Tag Archives: Smokers

Improved Mental Health Tied to Quitting Smoking

In a new study from Washington University, researchers find that quitting smoking does more than improve physical health as stopping the habit also improves mental health.

Typically, health professionals who treat people with psychiatric problems often overlook their patients’ smoking habits, assuming it’s best to tackle depression, anxiety, or substance abuse problems first.

However, the new study shows that people who struggle with mood problems, or addiction can safely quit smoking and that kicking the habit is associated with improved mental health.

The study is published online in the journal Psychological Medicine.

“Clinicians tend to treat the depression, alcohol dependence or drug problem first and allow patients to ‘self-medicate’ with cigarettes if necessary,” said lead investigator Patricia A. Cavazos-Rehg, Ph.D.

“The assumption is that psychiatric problems are more challenging to treat and that quitting smoking may interfere with treatment.”

In the study, Cavazos-Rehg discovered that quitting, or significantly cutting back on cigarette smoking was linked to improved mental health outcomes.

Specifically, quitting altogether or reducing by half the number of cigarettes smoked daily was associated with lower risk for mood disorders like depression, as well as a lower likelihood of alcohol and drug problems.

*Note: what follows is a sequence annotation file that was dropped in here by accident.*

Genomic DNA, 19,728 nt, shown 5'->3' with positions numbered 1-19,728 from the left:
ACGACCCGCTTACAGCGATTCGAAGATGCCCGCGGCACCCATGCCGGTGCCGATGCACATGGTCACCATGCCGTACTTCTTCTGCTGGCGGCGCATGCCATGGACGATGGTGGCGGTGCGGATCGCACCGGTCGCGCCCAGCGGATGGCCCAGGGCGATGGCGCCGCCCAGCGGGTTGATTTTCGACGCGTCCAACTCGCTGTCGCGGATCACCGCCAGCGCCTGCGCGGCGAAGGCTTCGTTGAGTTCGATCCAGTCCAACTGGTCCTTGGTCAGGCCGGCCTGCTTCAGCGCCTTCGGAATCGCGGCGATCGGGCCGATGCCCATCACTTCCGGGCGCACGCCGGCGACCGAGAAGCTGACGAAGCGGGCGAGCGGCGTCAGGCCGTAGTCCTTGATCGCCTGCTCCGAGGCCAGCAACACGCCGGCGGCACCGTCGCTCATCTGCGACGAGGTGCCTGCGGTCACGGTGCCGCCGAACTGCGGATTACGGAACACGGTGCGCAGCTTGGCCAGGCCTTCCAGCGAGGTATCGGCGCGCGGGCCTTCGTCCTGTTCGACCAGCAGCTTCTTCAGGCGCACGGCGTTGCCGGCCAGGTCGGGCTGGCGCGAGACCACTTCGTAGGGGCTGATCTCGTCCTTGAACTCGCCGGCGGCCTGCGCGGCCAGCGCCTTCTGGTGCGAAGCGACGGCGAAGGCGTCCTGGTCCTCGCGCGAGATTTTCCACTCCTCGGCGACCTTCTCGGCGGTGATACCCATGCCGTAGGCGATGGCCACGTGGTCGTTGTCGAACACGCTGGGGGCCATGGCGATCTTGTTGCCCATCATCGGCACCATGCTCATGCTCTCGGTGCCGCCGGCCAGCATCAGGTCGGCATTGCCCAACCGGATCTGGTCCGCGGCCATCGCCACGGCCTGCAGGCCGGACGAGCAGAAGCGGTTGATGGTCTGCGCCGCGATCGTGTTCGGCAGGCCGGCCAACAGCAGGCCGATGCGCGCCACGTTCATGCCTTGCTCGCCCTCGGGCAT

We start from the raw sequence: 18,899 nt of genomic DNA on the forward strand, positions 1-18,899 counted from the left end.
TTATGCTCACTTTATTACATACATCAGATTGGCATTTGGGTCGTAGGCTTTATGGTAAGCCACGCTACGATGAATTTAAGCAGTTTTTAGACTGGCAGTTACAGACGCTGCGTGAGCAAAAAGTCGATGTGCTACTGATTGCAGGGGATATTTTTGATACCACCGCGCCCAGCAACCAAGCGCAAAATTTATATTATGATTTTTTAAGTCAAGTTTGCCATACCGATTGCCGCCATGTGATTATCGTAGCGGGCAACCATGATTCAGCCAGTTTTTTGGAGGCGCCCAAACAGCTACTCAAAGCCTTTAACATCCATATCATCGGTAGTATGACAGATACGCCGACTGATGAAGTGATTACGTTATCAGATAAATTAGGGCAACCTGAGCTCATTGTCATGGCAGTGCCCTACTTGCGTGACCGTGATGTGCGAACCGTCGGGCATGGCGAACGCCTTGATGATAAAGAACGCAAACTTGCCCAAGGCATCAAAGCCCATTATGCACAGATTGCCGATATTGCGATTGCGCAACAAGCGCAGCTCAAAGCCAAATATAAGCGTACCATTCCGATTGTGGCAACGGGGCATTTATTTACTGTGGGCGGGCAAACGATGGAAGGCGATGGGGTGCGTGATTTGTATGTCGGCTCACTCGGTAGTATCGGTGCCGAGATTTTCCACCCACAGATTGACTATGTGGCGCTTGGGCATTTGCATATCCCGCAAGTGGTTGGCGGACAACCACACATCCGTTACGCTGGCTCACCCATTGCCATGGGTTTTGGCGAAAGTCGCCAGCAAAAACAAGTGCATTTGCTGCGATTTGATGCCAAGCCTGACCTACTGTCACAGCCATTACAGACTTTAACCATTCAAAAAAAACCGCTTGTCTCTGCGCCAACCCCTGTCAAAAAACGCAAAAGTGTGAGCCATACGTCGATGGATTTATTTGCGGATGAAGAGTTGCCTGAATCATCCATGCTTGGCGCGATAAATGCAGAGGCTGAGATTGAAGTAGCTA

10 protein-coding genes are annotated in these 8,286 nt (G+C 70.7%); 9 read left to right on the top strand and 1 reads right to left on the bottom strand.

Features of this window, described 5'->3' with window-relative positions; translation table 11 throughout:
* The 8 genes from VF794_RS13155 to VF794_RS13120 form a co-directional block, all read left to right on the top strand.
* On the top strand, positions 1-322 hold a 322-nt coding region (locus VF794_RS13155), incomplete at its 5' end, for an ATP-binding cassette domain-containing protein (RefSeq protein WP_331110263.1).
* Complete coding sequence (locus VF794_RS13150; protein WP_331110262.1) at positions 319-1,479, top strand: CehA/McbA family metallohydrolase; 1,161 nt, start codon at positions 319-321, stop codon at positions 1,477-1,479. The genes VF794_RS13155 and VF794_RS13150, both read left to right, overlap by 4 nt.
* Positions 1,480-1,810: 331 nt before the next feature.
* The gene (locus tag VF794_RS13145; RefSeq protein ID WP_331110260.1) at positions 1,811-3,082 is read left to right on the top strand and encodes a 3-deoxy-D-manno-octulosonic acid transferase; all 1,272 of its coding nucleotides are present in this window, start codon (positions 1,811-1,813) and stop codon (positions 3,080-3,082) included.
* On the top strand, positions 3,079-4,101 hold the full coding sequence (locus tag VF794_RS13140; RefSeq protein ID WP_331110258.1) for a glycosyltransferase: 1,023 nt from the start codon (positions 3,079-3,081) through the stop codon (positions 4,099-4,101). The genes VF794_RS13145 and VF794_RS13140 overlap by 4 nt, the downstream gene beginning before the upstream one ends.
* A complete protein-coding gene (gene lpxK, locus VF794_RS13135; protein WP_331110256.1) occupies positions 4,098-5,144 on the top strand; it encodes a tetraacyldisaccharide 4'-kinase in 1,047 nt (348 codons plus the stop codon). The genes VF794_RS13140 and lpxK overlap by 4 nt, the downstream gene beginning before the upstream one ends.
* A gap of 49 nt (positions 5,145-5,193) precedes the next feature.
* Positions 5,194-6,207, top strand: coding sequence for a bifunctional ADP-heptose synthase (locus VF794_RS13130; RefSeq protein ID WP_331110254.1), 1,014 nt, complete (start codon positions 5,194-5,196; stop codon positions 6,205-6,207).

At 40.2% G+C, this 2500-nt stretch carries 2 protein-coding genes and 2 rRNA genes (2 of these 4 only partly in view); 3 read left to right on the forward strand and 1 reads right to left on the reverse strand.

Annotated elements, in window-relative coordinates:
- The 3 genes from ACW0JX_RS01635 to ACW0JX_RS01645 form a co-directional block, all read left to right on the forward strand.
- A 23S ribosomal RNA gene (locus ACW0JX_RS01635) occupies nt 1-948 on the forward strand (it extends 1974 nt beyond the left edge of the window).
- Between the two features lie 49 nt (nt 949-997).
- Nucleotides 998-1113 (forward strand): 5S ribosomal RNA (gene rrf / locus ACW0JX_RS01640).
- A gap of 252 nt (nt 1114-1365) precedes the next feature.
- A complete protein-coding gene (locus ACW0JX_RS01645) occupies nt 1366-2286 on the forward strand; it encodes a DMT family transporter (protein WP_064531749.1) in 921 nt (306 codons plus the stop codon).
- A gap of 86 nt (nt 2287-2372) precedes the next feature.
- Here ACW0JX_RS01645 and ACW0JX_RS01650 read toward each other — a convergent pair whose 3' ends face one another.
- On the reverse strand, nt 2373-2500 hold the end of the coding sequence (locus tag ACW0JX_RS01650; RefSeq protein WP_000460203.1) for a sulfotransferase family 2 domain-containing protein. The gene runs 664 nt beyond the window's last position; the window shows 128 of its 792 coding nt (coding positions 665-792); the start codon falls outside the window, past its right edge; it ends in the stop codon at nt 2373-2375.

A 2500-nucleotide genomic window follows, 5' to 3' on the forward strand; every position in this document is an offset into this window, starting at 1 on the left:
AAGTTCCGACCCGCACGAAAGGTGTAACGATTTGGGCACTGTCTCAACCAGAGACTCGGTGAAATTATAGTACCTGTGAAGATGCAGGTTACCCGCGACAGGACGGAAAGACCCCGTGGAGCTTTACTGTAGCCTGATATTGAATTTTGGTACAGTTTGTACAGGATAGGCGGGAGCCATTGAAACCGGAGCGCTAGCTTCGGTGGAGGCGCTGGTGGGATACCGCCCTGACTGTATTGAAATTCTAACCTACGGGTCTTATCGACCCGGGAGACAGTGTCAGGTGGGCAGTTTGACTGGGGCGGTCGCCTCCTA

“We don’t know if their mental health improves first and then they are more motivated to quit smoking or if quitting smoking leads to an improvement in mental health,” Cavazos-Rehg said.

“But either way, our findings show a strong link between quitting and a better psychiatric outlook.”

Naturally, the serious health risks associated with smoking make it important for doctors to work with their patients to quit, regardless of other psychiatric problems.

“About half of all smokers die from emphysema, cancer, or other problems related to smoking, so we need to remember that as complicated as it can be to treat mental health issues, smoking cigarettes also causes very serious illnesses that can lead to death,” she said.

Researchers analyzed questionnaires gathered as part of the National Epidemiologic Study on Alcohol and Related Conditions.

This survey was administered in the early 2000’s and just under 35,000 people were surveyed. As part of the study, participants answered questions about drinking, smoking, and mental health in two interviews conducted three years apart.

The researchers focused on data from 4,800 daily smokers. Those who had an addiction or other psychiatric problems at the time of the first survey were less likely to have those same problems three years later if they had quit smoking.

And those who hadn’t had psychiatric problems at the initial survey were less likely to develop those problems later if they already had quit.

At the time of the first interview, about 40 percent of daily smokers suffered mood or anxiety disorders or had a history of these problems. In addition, about 50 percent of daily smokers had alcohol problems, and some 24 percent had drug problems.